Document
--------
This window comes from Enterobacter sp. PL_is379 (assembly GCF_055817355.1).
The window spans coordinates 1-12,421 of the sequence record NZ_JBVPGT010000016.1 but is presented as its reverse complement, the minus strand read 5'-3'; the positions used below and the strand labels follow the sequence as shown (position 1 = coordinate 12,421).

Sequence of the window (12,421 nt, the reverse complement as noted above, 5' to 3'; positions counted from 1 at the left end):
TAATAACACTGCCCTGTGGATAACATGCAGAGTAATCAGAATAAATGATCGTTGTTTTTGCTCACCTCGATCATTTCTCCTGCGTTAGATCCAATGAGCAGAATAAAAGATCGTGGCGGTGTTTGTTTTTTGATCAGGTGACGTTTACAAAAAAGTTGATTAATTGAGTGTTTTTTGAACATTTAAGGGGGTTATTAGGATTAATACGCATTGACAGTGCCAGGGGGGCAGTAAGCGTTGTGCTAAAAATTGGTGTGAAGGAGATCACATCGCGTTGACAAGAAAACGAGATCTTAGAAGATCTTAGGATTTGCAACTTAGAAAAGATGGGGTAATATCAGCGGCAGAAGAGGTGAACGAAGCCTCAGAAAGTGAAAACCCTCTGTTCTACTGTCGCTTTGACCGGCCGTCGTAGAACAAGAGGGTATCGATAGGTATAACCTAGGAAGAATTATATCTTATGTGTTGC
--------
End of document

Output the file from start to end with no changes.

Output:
This window comes from Enterobacter sp. PL_is379 (assembly GCF_055817355.1).
The window spans coordinates 1-12,421 of the sequence record NZ_JBVPGT010000016.1 but is presented as its reverse complement, the minus strand read 5'-3'; the positions used below and the strand labels follow the sequence as shown (position 1 = coordinate 12,421).

Sequence of the window (12,421 nt, the reverse complement as noted above, 5' to 3'; positions counted from 1 at the left end):
TAATAACACTGCCCTGTGGATAACATGCAGAGTAATCAGAATAAATGATCGTTGTTTTTGCTCACCTCGATCATTTCTCCTGCGTTAGATCCAATGAGCAGAATAAAAGATCGTGGCGGTGTTTGTTTTTTGATCAGGTGACGTTTACAAAAAAGTTGATTAATTGAGTGTTTTTTGAACATTTAAGGGGGTTATTAGGATTAATACGCATTGACAGTGCCAGGGGGGCAGTAAGCGTTGTGCTAAAAATTGGTGTGAAGGAGATCACATCGCGTTGACAAGAAAACGAGATCTTAGAAGATCTTAGGATTTGCAACTTAGAAAAGATGGGGTAATATCAGCGGCAGAAGAGGTGAACGAAGCCTCAGAAAGTGAAAACCCTCTGTTCTACTGTCGCTTTGACCGGCCGTCGTAGAACAAGAGGGTATCGATAGGTATAACCTAGGAAGAATTATATCTTATGTGTTGC